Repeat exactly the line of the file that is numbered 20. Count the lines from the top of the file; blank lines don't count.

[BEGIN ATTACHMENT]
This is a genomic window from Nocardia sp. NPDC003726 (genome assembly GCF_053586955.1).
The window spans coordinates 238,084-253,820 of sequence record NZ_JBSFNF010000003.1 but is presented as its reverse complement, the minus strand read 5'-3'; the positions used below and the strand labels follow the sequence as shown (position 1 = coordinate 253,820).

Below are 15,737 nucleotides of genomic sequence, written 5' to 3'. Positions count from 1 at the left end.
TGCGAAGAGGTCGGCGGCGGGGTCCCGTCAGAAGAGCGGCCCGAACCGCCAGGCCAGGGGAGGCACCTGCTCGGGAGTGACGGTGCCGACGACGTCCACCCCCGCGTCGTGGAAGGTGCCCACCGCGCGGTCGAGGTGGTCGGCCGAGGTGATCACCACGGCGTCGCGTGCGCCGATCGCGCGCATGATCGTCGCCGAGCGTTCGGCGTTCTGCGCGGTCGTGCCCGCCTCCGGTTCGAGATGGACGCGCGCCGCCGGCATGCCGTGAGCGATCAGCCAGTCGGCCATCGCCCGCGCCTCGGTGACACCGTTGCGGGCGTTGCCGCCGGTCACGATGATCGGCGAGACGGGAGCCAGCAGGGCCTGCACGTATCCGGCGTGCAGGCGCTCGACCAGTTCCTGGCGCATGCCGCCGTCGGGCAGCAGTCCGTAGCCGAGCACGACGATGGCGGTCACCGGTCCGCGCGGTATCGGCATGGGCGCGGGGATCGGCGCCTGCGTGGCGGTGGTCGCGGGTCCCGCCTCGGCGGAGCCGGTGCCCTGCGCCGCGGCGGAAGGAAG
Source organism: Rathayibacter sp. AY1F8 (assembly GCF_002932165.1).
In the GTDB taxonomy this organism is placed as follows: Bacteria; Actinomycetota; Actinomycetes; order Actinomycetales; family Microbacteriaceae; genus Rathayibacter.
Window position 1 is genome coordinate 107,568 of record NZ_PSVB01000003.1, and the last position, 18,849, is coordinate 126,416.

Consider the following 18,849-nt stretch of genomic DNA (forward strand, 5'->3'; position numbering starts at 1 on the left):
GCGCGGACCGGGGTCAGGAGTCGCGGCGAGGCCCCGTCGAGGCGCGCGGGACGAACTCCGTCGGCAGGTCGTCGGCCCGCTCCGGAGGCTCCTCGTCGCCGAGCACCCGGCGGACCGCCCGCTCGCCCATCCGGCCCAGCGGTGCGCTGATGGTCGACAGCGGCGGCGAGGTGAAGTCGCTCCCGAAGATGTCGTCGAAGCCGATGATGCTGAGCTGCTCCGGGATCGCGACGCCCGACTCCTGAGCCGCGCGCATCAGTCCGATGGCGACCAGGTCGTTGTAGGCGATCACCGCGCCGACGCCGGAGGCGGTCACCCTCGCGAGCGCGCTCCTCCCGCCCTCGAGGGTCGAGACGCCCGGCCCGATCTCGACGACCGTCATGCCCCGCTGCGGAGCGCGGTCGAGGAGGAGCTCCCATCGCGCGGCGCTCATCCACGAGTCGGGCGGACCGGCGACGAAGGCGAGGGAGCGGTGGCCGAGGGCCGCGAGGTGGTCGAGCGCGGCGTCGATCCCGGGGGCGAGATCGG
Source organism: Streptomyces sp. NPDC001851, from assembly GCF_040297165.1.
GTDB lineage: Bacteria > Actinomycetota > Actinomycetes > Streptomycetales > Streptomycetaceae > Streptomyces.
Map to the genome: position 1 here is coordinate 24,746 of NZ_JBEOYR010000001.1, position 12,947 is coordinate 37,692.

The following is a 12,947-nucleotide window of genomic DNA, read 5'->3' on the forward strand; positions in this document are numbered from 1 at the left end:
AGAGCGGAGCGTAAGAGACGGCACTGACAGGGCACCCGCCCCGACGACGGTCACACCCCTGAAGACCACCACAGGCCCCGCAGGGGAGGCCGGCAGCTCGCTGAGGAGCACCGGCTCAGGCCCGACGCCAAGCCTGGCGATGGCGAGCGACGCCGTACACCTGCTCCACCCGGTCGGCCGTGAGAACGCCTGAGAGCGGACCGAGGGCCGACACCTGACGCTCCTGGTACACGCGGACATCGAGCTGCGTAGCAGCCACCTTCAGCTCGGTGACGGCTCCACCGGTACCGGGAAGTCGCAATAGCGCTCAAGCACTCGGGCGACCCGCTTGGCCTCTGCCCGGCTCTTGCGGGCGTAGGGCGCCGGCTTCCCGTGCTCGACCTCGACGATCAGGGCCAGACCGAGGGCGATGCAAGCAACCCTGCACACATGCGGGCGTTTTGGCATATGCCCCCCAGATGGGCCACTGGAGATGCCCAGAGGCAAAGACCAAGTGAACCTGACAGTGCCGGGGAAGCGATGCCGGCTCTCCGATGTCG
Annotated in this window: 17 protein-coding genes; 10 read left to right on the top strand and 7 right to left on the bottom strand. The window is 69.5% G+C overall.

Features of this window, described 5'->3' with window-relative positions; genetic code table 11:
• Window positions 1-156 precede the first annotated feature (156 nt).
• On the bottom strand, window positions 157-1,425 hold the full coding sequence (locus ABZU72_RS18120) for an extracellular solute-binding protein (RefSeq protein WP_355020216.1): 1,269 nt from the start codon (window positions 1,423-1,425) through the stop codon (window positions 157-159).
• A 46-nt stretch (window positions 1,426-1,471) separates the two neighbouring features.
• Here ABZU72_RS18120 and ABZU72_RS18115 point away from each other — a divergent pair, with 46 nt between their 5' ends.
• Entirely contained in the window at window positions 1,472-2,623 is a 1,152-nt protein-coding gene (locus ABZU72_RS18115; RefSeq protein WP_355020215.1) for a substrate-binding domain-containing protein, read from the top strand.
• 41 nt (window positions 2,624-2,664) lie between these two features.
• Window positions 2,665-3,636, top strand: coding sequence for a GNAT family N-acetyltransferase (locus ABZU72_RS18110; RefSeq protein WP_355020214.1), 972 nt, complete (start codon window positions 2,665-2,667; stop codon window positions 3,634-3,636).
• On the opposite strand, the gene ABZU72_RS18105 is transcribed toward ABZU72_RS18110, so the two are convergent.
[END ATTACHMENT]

• Here ABZU72_RS18120 and ABZU72_RS18115 point away from each other — a divergent pair, with 46 nt between their 5' ends.